Beautiful and historic Belgrade shows its pride, but not its secrets.
At the confluence of the Danube and Sava Rivers, on a high promontory at the Balkans’ edge, lies the city of Belgrade with its great fortress, Kalemegdan. When visiting, it is most instructive to take a walk out to the tip of the city, to the castle ruins. Its fortifications rise out of a steep hill, offering a clear view of the rivers and plains of Central Europe to the north, east, and west, while protected from the south by the mountains and forests of the Balkans.
Kalemegdan is clearly a place of power and dominance, the heart of a medieval Serbian kingdom and later the capital of Yugoslavia. But its strategic importance has also attracted enemies, giving the resident Serbs many stories and myths in which they feature themselves as victims. Here, they fought for their freedom against the Ottomans and against the Austro-Hungarians. Here, they were shelled mercilessly by the Germans during World War II. And here, they may be forced to summon Kalemegdan and its violent history as a metaphor for Serbian resistance to the next Great Power, the European Union.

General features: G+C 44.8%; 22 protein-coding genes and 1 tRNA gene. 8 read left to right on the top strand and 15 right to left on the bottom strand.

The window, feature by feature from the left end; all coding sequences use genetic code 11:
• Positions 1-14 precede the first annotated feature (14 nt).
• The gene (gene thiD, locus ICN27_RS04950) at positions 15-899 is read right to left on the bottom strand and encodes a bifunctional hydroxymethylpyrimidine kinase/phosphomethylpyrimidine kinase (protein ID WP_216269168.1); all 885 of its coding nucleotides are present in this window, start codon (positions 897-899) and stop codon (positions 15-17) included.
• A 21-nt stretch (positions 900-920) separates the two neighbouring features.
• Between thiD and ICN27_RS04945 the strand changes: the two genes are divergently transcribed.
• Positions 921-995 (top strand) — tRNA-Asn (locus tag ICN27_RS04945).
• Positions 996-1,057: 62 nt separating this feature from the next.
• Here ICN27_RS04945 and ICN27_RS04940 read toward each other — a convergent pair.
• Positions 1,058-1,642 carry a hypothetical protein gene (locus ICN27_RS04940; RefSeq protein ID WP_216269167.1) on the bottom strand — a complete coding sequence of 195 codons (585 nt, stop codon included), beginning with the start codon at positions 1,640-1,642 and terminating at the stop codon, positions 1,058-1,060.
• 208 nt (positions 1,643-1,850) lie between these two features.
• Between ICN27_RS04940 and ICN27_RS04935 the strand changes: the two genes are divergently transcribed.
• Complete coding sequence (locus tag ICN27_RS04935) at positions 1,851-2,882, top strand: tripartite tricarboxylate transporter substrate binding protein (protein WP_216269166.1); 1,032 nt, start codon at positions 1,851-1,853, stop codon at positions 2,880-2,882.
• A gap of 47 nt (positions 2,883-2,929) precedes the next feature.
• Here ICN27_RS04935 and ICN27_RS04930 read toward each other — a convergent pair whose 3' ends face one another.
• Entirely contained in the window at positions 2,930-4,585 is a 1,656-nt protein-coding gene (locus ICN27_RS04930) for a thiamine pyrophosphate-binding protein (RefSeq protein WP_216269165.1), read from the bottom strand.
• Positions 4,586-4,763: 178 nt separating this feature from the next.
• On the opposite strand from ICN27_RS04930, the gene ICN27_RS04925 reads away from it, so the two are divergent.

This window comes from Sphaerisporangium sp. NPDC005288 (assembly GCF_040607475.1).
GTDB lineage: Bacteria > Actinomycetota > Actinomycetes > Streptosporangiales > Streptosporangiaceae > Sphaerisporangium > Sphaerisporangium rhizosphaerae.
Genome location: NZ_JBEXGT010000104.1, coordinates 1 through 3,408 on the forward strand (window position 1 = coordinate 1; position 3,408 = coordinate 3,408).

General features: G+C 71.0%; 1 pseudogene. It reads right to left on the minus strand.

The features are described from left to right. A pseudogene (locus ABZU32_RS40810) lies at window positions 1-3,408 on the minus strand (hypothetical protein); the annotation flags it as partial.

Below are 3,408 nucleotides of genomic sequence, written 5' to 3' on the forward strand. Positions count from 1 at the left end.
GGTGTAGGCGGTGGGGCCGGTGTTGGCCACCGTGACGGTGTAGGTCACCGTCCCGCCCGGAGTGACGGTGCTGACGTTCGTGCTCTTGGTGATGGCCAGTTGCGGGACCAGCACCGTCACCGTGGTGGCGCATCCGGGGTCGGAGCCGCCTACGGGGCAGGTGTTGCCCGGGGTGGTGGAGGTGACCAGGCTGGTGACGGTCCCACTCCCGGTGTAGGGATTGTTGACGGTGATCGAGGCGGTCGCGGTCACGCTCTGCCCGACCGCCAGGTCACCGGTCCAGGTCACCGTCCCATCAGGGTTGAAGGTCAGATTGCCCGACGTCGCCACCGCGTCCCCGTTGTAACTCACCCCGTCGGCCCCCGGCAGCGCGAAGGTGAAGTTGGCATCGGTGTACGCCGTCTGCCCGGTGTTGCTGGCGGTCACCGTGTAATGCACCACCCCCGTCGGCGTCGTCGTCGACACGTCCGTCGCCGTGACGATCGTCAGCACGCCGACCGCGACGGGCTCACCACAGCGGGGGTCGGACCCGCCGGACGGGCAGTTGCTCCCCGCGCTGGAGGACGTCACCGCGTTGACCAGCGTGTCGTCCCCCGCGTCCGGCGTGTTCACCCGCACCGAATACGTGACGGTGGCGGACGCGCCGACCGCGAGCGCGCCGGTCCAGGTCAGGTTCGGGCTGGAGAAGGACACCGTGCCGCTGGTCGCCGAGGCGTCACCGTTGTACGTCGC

Most of what remains of Kalemegdan dates from the long centuries when the Ottomans ruled Belgrade as a pashalik along its northern border. For most of the 19th century, the Serbs waged a fight for liberation, continually disappointed with the fleeting support of the outside world. The Serbs finally threw off Ottoman rule in 1867, but their struggles—and the mistrust of the Great Powers—remain the cornerstone of Serbian national identity.